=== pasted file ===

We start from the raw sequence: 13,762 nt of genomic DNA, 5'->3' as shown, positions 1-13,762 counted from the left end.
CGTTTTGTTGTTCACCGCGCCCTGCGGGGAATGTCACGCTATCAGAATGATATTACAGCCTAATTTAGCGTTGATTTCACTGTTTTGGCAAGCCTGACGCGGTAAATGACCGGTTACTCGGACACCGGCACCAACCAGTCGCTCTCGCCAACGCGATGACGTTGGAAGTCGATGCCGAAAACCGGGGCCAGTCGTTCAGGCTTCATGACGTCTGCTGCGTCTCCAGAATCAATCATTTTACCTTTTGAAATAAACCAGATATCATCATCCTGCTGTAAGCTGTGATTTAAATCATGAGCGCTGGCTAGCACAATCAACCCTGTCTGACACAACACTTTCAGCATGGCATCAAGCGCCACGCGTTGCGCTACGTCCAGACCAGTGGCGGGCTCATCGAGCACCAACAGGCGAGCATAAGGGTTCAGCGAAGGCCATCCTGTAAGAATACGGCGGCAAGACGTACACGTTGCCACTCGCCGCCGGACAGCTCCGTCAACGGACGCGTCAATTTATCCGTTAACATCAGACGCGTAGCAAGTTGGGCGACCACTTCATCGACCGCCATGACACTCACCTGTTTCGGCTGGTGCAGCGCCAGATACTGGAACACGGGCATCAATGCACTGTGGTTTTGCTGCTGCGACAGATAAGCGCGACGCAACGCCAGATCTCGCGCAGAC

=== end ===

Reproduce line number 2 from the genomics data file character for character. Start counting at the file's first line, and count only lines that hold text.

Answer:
CGTTTTGTTGTTCACCGCGCCCTGCGGGGAATGTCACGCTATCAGAATGATATTACAGCCTAATTTAGCGTTGATTTCACTGTTTTGGCAAGCCTGACGCGGTAAATGACCGGTTACTCGGACACCGGCACCAACCAGTCGCTCTCGCCAACGCGATGACGTTGGAAGTCGATGCCGAAAACCGGGGCCAGTCGTTCAGGCTTCATGACGTCTGCTGCGTCTCCAGAATCAATCATTTTACCTTTTGAAATAAACCAGATATCATCATCCTGCTGTAAGCTGTGATTTAAATCATGAGCGCTGGCTAGCACAATCAACCCTGTCTGACACAACACTTTCAGCATGGCATCAAGCGCCACGCGTTGCGCTACGTCCAGACCAGTGGCGGGCTCATCGAGCACCAACAGGCGAGCATAAGGGTTCAGCGAAGGCCATCCTGTAAGAATACGGCGGCAAGACGTACACGTTGCCACTCGCCGCCGGACAGCTCCGTCAACGGACGCGTCAATTTATCCGTTAACATCAGACGCGTAGCAAGTTGGGCGACCACTTCATCGACCGCCATGACACTCACCTGTTTCGGCTGGTGCAGCGCCAGATACTGGAACACGGGCATCAATGCACTGTGGTTTTGCTGCTGCGACAGATAAGCGCGACGCAACGCCAGATCTCGCGCAGAC